There are so many different pilgrimages around the UK and Rep. of Ireland as well as Europe, and farther afield in Japan that I would love to do. I have added them to my vision board….and sent a telegram to the Universe.

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If seems there are still some mountains to be climbed. In a way its quite awesome to learn that not all mountains have been conquered, especially as it is a sacred mountain…some things should just be left alone…onwards and in reality when I reached stage 3 in was exploring Salisbury

Leaving Namche Bazaar, the trail was wide and level following the curves of the Khumbu Yui Lha mountain. The mountain is 18,900ft (5,761m) above sea level and considered sacred by the Sherpa people. With the exception of one unsuccessful attempt in the 1980s, the mountain has never been climbed.

As beautiful as it is, it just looks cold..

Winding my way up the trail, I could feel the climb in my legs as my muscles strained on sections of steep, stone steps then levelling out and just around the next bend it’d be another round of steep steps and on and on it went. Occasionally, I’d be rewarded with tiny peeks of Everest in the distance.

Suddenly, my trail began its descent to the valley floor and if I thought my muscles strained on the ascent, I now felt the strain on my knees during the descent. Reaching the village of Phungi Thenga, I traversed Dhudh Kosi river again and just as I made it into a gorge the trail took on another brutal ascent all the way to Tengboche. The highlight in the village is the Tengboche Monastery, a Tibetan Buddhist monastery for the Sherpa community. First built in 1916, the monastery has been destroyed and rebuilt a few times. Home to 60 monks, the prayer room is a kaleidoscope of colour with murals and paintings adorning the walls. A nunnery is a short trek away in Deboche.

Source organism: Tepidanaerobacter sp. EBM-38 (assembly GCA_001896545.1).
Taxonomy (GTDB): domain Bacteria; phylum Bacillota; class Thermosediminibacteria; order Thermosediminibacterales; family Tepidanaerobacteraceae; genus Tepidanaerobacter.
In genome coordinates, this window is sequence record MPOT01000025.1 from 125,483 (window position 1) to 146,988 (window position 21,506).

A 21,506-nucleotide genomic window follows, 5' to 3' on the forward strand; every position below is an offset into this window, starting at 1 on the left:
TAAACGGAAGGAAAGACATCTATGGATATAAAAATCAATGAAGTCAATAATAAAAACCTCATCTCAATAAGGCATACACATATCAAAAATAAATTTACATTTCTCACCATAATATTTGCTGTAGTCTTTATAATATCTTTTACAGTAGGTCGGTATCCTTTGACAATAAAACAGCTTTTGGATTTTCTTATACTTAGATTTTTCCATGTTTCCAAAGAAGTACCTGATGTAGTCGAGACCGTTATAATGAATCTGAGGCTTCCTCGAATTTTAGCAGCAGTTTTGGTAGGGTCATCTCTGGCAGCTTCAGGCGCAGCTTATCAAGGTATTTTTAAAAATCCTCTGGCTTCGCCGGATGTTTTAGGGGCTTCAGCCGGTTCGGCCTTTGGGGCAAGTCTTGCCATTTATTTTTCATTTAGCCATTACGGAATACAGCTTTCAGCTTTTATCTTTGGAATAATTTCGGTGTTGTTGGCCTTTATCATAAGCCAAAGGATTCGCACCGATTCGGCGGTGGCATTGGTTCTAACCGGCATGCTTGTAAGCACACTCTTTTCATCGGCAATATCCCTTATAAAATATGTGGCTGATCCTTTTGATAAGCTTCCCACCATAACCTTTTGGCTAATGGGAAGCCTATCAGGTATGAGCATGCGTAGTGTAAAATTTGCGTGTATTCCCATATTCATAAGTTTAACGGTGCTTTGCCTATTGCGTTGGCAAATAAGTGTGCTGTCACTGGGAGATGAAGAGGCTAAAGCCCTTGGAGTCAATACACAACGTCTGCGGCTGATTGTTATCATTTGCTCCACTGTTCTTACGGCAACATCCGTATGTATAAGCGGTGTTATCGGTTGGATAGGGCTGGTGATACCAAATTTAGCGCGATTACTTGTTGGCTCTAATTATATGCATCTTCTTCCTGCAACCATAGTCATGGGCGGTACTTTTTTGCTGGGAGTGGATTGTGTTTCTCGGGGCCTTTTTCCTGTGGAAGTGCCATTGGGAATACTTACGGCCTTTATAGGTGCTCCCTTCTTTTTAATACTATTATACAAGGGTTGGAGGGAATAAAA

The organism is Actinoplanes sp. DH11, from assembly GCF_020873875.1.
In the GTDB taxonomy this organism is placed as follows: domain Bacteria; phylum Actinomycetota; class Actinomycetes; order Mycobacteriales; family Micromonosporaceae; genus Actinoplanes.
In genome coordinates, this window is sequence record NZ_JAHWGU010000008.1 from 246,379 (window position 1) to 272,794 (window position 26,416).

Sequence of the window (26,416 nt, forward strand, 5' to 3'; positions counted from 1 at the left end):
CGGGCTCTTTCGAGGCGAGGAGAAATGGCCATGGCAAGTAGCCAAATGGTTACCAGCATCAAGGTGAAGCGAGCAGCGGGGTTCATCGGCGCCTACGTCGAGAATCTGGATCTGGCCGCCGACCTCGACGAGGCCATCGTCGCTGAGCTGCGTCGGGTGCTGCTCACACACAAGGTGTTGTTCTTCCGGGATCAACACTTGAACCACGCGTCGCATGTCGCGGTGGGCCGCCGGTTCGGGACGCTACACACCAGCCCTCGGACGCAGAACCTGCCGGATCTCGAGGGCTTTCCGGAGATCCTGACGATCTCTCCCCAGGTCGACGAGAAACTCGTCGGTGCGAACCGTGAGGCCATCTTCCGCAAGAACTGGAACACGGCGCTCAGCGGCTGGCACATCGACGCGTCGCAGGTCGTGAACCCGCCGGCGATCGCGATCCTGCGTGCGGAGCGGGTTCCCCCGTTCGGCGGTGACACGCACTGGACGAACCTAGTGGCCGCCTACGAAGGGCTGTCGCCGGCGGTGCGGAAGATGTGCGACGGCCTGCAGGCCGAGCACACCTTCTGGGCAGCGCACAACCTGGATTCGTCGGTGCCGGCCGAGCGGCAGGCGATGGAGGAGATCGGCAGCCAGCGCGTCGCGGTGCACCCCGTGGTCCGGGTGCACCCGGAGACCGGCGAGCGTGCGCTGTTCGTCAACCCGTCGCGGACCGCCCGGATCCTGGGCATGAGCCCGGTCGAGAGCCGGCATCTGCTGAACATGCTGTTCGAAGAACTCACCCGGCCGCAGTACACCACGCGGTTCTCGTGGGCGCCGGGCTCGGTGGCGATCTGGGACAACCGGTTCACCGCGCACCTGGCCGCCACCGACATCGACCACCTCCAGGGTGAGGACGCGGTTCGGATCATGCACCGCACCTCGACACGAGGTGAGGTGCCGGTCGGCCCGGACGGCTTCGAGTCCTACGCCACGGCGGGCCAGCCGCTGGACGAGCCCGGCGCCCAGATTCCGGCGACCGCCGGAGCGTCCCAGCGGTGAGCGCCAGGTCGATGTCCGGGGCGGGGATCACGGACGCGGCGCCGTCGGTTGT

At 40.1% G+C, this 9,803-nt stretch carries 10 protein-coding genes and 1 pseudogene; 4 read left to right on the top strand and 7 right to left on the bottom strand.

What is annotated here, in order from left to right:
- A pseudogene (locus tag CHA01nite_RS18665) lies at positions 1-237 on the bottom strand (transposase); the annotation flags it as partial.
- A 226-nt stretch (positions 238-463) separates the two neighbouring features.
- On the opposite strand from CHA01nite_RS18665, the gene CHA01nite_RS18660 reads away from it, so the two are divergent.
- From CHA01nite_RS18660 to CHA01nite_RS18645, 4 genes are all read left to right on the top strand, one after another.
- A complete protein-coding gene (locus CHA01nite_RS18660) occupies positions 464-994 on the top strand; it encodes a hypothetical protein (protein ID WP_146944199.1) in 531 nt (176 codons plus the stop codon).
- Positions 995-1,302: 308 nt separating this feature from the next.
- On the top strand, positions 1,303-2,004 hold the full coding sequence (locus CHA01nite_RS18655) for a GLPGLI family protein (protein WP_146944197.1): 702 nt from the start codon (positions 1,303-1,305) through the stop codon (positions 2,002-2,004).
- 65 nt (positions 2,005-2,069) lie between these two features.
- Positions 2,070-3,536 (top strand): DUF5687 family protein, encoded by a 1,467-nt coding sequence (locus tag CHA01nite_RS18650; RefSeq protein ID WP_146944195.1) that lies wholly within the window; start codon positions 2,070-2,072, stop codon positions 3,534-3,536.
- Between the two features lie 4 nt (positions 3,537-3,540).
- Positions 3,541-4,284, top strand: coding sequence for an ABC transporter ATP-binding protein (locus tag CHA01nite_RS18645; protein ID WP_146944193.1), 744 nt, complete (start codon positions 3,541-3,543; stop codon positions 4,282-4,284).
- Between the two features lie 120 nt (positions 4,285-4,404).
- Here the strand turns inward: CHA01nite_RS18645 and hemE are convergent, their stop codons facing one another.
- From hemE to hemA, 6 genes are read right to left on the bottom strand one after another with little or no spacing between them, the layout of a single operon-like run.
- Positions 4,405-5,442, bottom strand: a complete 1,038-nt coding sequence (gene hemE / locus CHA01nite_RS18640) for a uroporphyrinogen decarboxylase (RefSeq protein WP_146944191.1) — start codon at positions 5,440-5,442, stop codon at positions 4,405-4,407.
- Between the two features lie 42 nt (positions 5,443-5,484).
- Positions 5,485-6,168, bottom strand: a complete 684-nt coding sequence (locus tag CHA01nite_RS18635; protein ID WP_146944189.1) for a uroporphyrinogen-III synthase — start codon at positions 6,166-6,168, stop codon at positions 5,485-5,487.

Tengboche is beautifully located with its panoramic views of several peaks but the most outstanding was Ama Dablam and its imposing 22,349ft (6,812m) peak. Flanked by long ridges and a hanging glacier, it was first climbed in 1961 and it is the third most popular Himalayan peak for climbing.

The constant up and down trekking seemed a little self-defeating until I realised that since Lukla, I was an extra 3,280ft (1,000m) above sea level. I couldn’t ponder that for long as down into the valley I went again to cross Imja Khola river, a tributary of Dhudh Kosi.

Once I crossed the river, I left the woodland behind. The trail from here was in the open, no more trees in the way of my view presenting me with the enormity of this place. Up and down went the trail, yet progressively gaining elevation. The air had changed. A little thinner, a little colder, no trees to provide shelter from the wind.

Eventually I reached the tiny village of Phiroche. It is located above the Tsola River at an altitude of 14,340ft (4,371m). It is a major stopping point for acclimatisation and also an evacuation point. The village has a hospital that runs during the climbing seasons and is operated by the Himalayan Rescue Association with Nepalis staff and volunteer doctors from the US, Europe, Canada and Australia.

Rather than sitting in a lodge, I dug out my gloves and beanie and very slowly over a period of about two hours, I hiked up to Nangkartshang peak (also referred to as the Dingboche Viewpoint) with an altitude of 16,676ft (5,083m). I was wonderfully rewarded at the top with a glorious view of several peaks such as Ama Dablam, Imja Tse, Tobuche and Lobuche and further afield even higher peaks Cho Oyu, Makalu, Lhotse and of course Everest.

As dusk was closing in I retired to my lodge for dinner. Looking for a warm and comforting dish, I settled on a hot noodle soup with pieces of meat and vegetables called Thukpa, accompanied by hot momos, steam filled dumplings.

Amazing to learn about all if this. Certainly one of the highlights for me following these virtual challenges is the postcards, I really do find it ever so interesting.

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This is a really old article, but sometimes my random and accidental keywords take me to interesting places. I also tend to follow a string of articles, clicking from one link to another.